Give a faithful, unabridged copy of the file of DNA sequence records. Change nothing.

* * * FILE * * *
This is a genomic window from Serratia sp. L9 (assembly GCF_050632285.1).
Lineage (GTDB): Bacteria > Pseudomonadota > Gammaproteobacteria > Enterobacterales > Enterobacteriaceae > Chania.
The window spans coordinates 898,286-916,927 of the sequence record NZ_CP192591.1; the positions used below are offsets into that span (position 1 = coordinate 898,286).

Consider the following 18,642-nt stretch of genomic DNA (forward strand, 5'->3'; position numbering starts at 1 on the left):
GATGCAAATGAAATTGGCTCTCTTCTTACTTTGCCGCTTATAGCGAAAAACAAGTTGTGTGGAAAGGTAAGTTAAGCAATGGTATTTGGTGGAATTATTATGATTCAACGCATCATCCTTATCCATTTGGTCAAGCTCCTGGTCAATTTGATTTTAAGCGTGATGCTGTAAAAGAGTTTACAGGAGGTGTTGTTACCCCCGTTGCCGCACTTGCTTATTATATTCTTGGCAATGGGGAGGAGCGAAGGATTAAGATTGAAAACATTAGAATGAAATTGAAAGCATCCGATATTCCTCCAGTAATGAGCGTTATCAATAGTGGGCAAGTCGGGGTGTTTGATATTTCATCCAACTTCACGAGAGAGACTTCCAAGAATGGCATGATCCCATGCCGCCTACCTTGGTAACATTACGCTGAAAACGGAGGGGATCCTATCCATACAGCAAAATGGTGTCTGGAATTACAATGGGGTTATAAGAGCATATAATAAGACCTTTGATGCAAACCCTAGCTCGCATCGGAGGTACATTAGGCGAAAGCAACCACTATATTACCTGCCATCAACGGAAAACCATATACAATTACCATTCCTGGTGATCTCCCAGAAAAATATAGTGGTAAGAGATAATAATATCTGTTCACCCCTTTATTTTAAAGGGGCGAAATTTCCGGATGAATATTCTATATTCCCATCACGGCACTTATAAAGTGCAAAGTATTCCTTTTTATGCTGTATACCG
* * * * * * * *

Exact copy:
This is a genomic window from Serratia sp. L9 (assembly GCF_050632285.1).
Lineage (GTDB): Bacteria > Pseudomonadota > Gammaproteobacteria > Enterobacterales > Enterobacteriaceae > Chania.
The window spans coordinates 898,286-916,927 of the sequence record NZ_CP192591.1; the positions used below are offsets into that span (position 1 = coordinate 898,286).

Consider the following 18,642-nt stretch of genomic DNA (forward strand, 5'->3'; position numbering starts at 1 on the left):
GATGCAAATGAAATTGGCTCTCTTCTTACTTTGCCGCTTATAGCGAAAAACAAGTTGTGTGGAAAGGTAAGTTAAGCAATGGTATTTGGTGGAATTATTATGATTCAACGCATCATCCTTATCCATTTGGTCAAGCTCCTGGTCAATTTGATTTTAAGCGTGATGCTGTAAAAGAGTTTACAGGAGGTGTTGTTACCCCCGTTGCCGCACTTGCTTATTATATTCTTGGCAATGGGGAGGAGCGAAGGATTAAGATTGAAAACATTAGAATGAAATTGAAAGCATCCGATATTCCTCCAGTAATGAGCGTTATCAATAGTGGGCAAGTCGGGGTGTTTGATATTTCATCCAACTTCACGAGAGAGACTTCCAAGAATGGCATGATCCCATGCCGCCTACCTTGGTAACATTACGCTGAAAACGGAGGGGATCCTATCCATACAGCAAAATGGTGTCTGGAATTACAATGGGGTTATAAGAGCATATAATAAGACCTTTGATGCAAACCCTAGCTCGCATCGGAGGTACATTAGGCGAAAGCAACCACTATATTACCTGCCATCAACGGAAAACCATATACAATTACCATTCCTGGTGATCTCCCAGAAAAATATAGTGGTAAGAGATAATAATATCTGTTCACCCCTTTATTTTAAAGGGGCGAAATTTCCGGATGAATATTCTATATTCCCATCACGGCACTTATAAAGTGCAAAGTATTCCTTTTTATGCTGTATACCG